After 37 years, post-mortem proves Allende killed himself
Report on Allende's death was part of inquiry into hundreds of murders committed by Pinochet regime in Chile
Salvador Allende, the Chilean president who was widely considered to be the world's first democratically elected Marxist, committed suicide 37 years ago, and was not murdered by right-wing revolutionaries, according to the results of a post-mortem unveiled yesterday.
A forensic team in Santiago, which has been examining Allende's exhumed body for the past two months, concluded that he died from injuries consistent with having turned an AK47 assault rifle on himself. They found no evidence to support theories that a third party was involved.
The detailed report was welcomed by Allende's family, who have always maintained that the 65-year-old politician took his own life as troops stormed La Mondea, the country's Presidential Palace, during a US-backed coup on 11 September 1973.
"The conclusions are consistent with what we already believed," his daughter, Senator Isabel Allende, told reporters. "When faced with extreme circumstances, he made the decision of taking his own life, instead of being humiliated or having to go through with some other situation."
On the day of the coup, Allende, who had voiced hostility to the US and formed diplomatic alliances with Cuba and Russia, is reported to have promised supporters that he would not be taken alive, even as La Mondea was bombed by fighter jets and filled with smoke and tear gas.
Yet for years, left-wing conspiracy theorists, including Allende's old friend and comrade Fidel Castro, have maintained that he was murdered by bloodthirsty revolutionaries. They claimed his corpse, which was never shown to his family, was riddled with bullets, and argued that an "official" autopsy carried out on the night of the coup was rigged.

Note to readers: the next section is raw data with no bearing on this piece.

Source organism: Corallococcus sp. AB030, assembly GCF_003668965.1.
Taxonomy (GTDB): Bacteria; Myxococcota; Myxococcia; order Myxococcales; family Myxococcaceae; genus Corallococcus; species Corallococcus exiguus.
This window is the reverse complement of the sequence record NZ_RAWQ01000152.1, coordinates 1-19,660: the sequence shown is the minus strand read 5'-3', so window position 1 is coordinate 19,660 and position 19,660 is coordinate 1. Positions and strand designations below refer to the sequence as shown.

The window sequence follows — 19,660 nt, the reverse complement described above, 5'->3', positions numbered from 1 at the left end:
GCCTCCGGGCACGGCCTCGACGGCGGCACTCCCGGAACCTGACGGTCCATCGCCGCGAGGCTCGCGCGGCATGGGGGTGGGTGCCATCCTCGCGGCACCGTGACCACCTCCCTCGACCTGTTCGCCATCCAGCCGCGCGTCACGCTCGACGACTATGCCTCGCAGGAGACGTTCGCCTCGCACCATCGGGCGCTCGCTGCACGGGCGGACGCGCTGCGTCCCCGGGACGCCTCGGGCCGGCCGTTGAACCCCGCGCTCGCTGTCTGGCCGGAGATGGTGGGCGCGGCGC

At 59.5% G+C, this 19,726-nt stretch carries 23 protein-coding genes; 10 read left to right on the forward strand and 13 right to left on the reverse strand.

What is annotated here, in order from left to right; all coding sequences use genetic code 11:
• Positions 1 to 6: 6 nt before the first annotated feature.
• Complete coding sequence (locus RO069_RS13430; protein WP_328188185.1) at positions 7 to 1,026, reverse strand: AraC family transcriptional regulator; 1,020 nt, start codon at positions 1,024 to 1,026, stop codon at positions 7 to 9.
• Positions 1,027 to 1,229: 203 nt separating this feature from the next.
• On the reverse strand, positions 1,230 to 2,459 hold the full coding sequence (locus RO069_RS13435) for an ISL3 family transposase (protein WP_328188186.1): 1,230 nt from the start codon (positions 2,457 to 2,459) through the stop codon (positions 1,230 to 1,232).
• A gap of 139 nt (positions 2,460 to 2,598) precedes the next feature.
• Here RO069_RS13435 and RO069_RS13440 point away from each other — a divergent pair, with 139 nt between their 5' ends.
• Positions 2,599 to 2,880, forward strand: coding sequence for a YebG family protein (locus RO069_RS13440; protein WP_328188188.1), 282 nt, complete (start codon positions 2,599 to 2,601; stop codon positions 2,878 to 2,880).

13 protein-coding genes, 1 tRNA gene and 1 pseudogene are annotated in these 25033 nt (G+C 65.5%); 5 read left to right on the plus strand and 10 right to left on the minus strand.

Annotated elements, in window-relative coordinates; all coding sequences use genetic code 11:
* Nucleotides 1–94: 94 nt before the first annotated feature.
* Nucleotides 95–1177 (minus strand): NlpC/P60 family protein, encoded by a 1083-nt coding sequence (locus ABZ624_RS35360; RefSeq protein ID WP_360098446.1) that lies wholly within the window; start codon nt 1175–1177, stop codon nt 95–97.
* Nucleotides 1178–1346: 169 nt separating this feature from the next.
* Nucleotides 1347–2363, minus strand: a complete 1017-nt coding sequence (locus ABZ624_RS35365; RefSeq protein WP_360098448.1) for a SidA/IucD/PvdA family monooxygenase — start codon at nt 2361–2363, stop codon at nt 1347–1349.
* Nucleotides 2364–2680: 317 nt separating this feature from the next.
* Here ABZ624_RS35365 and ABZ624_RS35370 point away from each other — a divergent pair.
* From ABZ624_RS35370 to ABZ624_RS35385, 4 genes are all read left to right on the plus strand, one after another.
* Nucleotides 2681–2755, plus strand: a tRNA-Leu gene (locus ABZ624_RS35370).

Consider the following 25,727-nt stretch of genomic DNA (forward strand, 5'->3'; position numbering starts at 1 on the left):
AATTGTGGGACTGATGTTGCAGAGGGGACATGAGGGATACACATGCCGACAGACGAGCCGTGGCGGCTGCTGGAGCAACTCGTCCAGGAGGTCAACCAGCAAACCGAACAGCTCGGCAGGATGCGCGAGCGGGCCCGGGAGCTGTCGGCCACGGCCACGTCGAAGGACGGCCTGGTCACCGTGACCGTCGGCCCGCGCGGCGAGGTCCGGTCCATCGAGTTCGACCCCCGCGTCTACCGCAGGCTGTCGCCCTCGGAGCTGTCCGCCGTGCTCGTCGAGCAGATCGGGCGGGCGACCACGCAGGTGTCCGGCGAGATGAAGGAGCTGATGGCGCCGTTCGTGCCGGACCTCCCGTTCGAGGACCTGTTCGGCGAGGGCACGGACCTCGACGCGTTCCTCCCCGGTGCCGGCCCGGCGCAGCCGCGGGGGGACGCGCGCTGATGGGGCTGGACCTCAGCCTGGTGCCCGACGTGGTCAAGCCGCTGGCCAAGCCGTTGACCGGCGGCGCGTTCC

Adding to the sense of mystery about the death was the fact that neither the weapon (which had been a gift to Allende from Castro) nor one of the two fatal bullets, were ever recovered. The incoming administration never carried out a criminal investigation, and for years the Allende family had refused to sanction another autopsy.
In May, however, a team of coroners and forensic experts were finally authorised by Isabel to examine the former president's corpse. They were unable to uncover any evidence to support murder allegations, and said his injuries were consistent with a self-inflicted wound from a rifle held between his legs.
"There were two bullets fired at the scene; two shells were recovered, but only one bullet," said David Pryor, a former Scotland Yard expert in forensic ballistics who worked as a consultant on the case. "The gun, an AKA rifle, was on automatic. There was one wound in his skull, caused by two bullets."
The 20-page report on Allende's death was commissioned by a judge investigating hundreds of murders and other human rights abuses committed by the regime of General Augusto Pinochet, whose right-wing military dictatorship presided over the country for almost two decades after the 1973 coup.
Pinochet, who seized power with the tacit support of the US, and held onto it with the backing of Lady Thatcher's Conservative administration, is accused of being responsible for the murder or "disappearance" of more than three thousand political opponents.
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